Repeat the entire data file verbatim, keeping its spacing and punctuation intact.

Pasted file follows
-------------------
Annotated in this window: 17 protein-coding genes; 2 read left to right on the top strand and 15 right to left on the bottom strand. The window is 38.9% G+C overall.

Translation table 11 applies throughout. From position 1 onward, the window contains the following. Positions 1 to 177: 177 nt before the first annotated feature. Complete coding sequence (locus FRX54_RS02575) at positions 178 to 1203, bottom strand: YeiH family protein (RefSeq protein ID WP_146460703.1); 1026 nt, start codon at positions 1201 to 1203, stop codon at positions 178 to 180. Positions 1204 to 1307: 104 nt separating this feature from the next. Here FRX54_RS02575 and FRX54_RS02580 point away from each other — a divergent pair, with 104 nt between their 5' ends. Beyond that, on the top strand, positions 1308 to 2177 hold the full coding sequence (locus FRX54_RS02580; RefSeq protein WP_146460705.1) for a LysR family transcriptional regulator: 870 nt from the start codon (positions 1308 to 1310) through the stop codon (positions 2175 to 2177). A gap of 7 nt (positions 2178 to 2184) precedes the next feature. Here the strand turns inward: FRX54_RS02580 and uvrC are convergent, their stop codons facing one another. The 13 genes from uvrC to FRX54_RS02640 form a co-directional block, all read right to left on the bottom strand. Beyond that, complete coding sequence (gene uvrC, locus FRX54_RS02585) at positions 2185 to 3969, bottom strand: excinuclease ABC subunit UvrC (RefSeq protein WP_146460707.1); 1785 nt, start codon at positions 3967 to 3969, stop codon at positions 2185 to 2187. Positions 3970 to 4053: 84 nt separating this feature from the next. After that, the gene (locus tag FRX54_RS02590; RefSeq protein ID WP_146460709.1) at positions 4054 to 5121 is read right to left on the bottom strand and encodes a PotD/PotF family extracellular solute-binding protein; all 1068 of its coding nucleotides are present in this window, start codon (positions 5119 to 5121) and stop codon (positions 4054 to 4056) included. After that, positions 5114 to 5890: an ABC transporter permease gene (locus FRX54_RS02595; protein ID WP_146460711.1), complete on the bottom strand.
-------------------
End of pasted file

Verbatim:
Annotated in this window: 17 protein-coding genes; 2 read left to right on the top strand and 15 right to left on the bottom strand. The window is 38.9% G+C overall.

Translation table 11 applies throughout. From position 1 onward, the window contains the following. Positions 1 to 177: 177 nt before the first annotated feature. Complete coding sequence (locus FRX54_RS02575) at positions 178 to 1203, bottom strand: YeiH family protein (RefSeq protein ID WP_146460703.1); 1026 nt, start codon at positions 1201 to 1203, stop codon at positions 178 to 180. Positions 1204 to 1307: 104 nt separating this feature from the next. Here FRX54_RS02575 and FRX54_RS02580 point away from each other — a divergent pair, with 104 nt between their 5' ends. Beyond that, on the top strand, positions 1308 to 2177 hold the full coding sequence (locus FRX54_RS02580; RefSeq protein WP_146460705.1) for a LysR family transcriptional regulator: 870 nt from the start codon (positions 1308 to 1310) through the stop codon (positions 2175 to 2177). A gap of 7 nt (positions 2178 to 2184) precedes the next feature. Here the strand turns inward: FRX54_RS02580 and uvrC are convergent, their stop codons facing one another. The 13 genes from uvrC to FRX54_RS02640 form a co-directional block, all read right to left on the bottom strand. Beyond that, complete coding sequence (gene uvrC, locus FRX54_RS02585) at positions 2185 to 3969, bottom strand: excinuclease ABC subunit UvrC (RefSeq protein WP_146460707.1); 1785 nt, start codon at positions 3967 to 3969, stop codon at positions 2185 to 2187. Positions 3970 to 4053: 84 nt separating this feature from the next. After that, the gene (locus tag FRX54_RS02590; RefSeq protein ID WP_146460709.1) at positions 4054 to 5121 is read right to left on the bottom strand and encodes a PotD/PotF family extracellular solute-binding protein; all 1068 of its coding nucleotides are present in this window, start codon (positions 5119 to 5121) and stop codon (positions 4054 to 4056) included. After that, positions 5114 to 5890: an ABC transporter permease gene (locus FRX54_RS02595; protein ID WP_146460711.1), complete on the bottom strand.